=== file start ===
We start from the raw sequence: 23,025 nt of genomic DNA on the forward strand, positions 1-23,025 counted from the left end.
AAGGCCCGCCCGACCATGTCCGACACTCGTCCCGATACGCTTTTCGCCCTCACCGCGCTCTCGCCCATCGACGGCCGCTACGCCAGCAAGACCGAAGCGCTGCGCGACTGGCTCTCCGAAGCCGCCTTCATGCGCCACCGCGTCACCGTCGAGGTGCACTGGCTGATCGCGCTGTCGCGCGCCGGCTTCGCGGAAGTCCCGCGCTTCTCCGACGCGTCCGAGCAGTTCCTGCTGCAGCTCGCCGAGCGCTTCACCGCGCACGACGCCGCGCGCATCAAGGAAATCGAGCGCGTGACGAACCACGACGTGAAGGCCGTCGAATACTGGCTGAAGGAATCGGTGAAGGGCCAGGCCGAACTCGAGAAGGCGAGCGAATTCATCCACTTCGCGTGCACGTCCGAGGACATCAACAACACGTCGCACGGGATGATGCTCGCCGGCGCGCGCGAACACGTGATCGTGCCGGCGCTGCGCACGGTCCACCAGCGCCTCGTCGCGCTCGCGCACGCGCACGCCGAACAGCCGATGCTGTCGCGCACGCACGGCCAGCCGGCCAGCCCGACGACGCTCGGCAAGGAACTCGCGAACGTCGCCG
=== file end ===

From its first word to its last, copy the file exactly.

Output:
We start from the raw sequence: 23,025 nt of genomic DNA on the forward strand, positions 1-23,025 counted from the left end.
AAGGCCCGCCCGACCATGTCCGACACTCGTCCCGATACGCTTTTCGCCCTCACCGCGCTCTCGCCCATCGACGGCCGCTACGCCAGCAAGACCGAAGCGCTGCGCGACTGGCTCTCCGAAGCCGCCTTCATGCGCCACCGCGTCACCGTCGAGGTGCACTGGCTGATCGCGCTGTCGCGCGCCGGCTTCGCGGAAGTCCCGCGCTTCTCCGACGCGTCCGAGCAGTTCCTGCTGCAGCTCGCCGAGCGCTTCACCGCGCACGACGCCGCGCGCATCAAGGAAATCGAGCGCGTGACGAACCACGACGTGAAGGCCGTCGAATACTGGCTGAAGGAATCGGTGAAGGGCCAGGCCGAACTCGAGAAGGCGAGCGAATTCATCCACTTCGCGTGCACGTCCGAGGACATCAACAACACGTCGCACGGGATGATGCTCGCCGGCGCGCGCGAACACGTGATCGTGCCGGCGCTGCGCACGGTCCACCAGCGCCTCGTCGCGCTCGCGCACGCGCACGCCGAACAGCCGATGCTGTCGCGCACGCACGGCCAGCCGGCCAGCCCGACGACGCTCGGCAAGGAACTCGCGAACGTCGCCG